The Complainant is Eurodrive Services and Distribution N.V of Amsterdam, Netherlands, represented by Dreyfus & associés, France.
The Respondent is Mehdi Siami of London, United Kingdom of Great Britain and Northern Ireland.
The Disputed Domain Name <euromaster.tel> is registered with Mesh Digital Limited.
The Complaint was filed with the WIPO Arbitration and Mediation Center (the “Center”) on January 13, 2010. On January 14, 2010, the Center transmitted by email to Mesh Digital Limited a request for registrar verification in connection with the Disputed Domain Name. On January 14, 2010, Mesh Digital Limited transmitted by email to the Center its verification response confirming that the Respondent is listed as the registrant and providing the contact details. The Center verified that the Complaint satisfied the formal requirements of the Uniform Domain Name Dispute Resolution Policy (the “Policy” or “UDRP”), the Rules for Uniform Domain Name Dispute Resolution Policy (the “Rules”), and the WIPO Supplemental Rules for Uniform Domain Name Dispute Resolution Policy (the “Supplemental Rules”).
In accordance with the Rules, paragraphs 2(a) and 4(a), the Center formally notified the Respondent of the Complaint, and the proceedings commenced on January 20, 2010. In accordance with the Rules, paragraph 5(a), the due date for Response was February 9, 2010. On January 10, 2010, the Response due date was extended to January 16, 2009. The Response was filed with the Center on February 17, 2010. On February 19, 2010, the Complainant provided the Center with “additional observations”. Subsequently, on March 10, 2010, the Respondent attempted to submit a further supplemental filing.
The Center appointed Alistair Payne as the sole panelist in this matter on February 25, 2010. The Panel finds that it was properly constituted. The Panel has submitted the Statement of Acceptance and Declaration of Impartiality and Independence, as required by the Center to ensure compliance with the Rules, paragraph 7.
The Complainant owns trade mark registrations for EUROMASTER in numerous jurisdictions in Europe in relation to its tyre service and car maintenance business. In particular it owns trade mark registrations 2313137 and 1455074 in the United Kindom for EUROMASTER dating back to 1993. The Complainant has a very substantial network of outlets throughout Europe and in the United Kingdom where it trades as ATS EUROMASTER. It also operates a range of websites incorporating its EUROMASTER mark including “www.euromaster.com”, “www.euromaster.co.uk”, “www.euromaster.fr”, “www.euromaster.de”, “www.euromaster.ch”, “www.euromaster.at”, “www.euromaster.nl” and “www.euromaster.pl”.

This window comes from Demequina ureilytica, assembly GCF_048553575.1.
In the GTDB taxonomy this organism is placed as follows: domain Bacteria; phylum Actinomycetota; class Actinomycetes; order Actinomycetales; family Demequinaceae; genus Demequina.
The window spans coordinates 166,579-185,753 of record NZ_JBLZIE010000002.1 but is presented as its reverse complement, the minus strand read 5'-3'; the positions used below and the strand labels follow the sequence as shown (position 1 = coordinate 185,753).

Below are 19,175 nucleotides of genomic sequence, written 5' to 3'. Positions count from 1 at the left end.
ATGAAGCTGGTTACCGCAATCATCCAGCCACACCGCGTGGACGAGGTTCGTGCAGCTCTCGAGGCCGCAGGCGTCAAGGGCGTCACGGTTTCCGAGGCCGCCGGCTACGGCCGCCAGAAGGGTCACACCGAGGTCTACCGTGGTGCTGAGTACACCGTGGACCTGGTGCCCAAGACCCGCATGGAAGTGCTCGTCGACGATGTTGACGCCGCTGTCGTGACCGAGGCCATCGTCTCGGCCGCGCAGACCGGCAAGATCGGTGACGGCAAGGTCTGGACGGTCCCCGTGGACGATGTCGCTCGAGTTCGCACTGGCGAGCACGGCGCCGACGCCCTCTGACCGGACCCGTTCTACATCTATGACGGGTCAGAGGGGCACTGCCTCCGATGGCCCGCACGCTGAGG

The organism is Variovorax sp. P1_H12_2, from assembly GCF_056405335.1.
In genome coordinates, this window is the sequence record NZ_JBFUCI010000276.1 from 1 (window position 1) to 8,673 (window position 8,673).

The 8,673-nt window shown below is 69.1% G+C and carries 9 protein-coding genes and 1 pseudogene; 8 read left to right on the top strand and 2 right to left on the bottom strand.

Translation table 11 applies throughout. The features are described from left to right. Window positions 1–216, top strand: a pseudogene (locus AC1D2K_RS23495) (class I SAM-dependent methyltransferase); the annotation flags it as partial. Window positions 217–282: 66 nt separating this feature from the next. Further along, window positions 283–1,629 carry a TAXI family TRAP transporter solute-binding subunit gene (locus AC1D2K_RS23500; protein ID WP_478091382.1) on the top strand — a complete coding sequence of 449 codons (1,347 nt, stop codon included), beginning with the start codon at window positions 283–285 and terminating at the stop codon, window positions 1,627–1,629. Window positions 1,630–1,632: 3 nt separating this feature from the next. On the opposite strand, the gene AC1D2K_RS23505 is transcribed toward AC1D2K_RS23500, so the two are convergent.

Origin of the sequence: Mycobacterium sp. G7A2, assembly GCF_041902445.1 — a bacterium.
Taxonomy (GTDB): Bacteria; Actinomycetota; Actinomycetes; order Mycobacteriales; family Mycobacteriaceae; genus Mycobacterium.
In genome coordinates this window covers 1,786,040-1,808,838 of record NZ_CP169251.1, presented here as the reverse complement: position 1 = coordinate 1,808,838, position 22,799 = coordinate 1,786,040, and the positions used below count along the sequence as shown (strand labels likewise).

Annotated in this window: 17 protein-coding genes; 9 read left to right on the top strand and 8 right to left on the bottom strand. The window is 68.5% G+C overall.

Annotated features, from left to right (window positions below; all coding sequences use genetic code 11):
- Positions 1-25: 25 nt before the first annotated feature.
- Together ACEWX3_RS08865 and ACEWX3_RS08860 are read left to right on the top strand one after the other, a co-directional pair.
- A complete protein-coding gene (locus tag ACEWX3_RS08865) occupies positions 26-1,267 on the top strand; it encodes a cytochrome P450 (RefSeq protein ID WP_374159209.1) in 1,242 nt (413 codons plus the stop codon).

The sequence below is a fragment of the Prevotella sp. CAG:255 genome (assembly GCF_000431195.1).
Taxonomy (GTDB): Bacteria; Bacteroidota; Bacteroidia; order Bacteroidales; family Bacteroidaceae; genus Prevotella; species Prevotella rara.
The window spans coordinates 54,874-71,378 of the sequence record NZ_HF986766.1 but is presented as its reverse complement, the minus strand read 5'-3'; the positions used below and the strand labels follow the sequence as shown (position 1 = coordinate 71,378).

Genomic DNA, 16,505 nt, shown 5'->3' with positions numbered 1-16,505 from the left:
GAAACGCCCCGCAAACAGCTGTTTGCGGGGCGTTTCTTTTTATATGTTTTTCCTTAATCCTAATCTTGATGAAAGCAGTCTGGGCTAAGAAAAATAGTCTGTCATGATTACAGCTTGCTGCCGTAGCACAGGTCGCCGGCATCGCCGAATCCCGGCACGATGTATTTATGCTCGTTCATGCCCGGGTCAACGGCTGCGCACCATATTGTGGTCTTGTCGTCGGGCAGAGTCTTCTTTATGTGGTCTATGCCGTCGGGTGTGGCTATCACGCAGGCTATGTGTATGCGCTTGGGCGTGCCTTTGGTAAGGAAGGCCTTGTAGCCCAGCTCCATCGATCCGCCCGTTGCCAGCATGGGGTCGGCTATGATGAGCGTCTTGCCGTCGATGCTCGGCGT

The Complainant submits that the Disputed Domain Name is identical or confusingly similar to its EUROMASTER trademarks and in particular its' registered trade marks for EUROMASTER in the United Kingdom, as noted above.
The Complainant says that the Respondent has no rights or legitimate interests in the Disputed Domain Name. According to the Complainant it has never authorised the Respondent's use of its EUROMASTER mark and has no affiliation with the Respondent. There is no evidence to suggest that the Respondent is known under the EUROMASTER name or mark or has developed any business in relation to it. Since the Complainant first became aware in July 2009 of the Respondent's registration of the Disputed Domain Name, the Respondent has not developed a website and the Disputed Domain Name resolves to a registry-managed parking page. In any event the Complainant says that its' mark is famous and the Respondent could not pretend that it was not aware of the mark and was undertaking a legitimate activity.
The Complainant states that in fact the Respondent acknowledged that it was aware of the Complainant in its exchange of correspondence. The Respondent failed in its' initial correspondence to explain why it chose EUROMASTER or what its' proposed project was. Instead, it proceeded to offer the Complainant a series of advertising and marketing services for the Complainant's own business using the Disputed Domain Name.
Less than a month after the initial cease and desist letter, the Respondent proceeded to file a trade mark application for EUROMASTER in relation to beverages and spirits which the Complainant submits is unusual in the circumstances in that the Respondent initially suggested that it was a new media start-up. The Complainant suggests that the Respondent was in fact attempting to build a legitimate interest after the fact.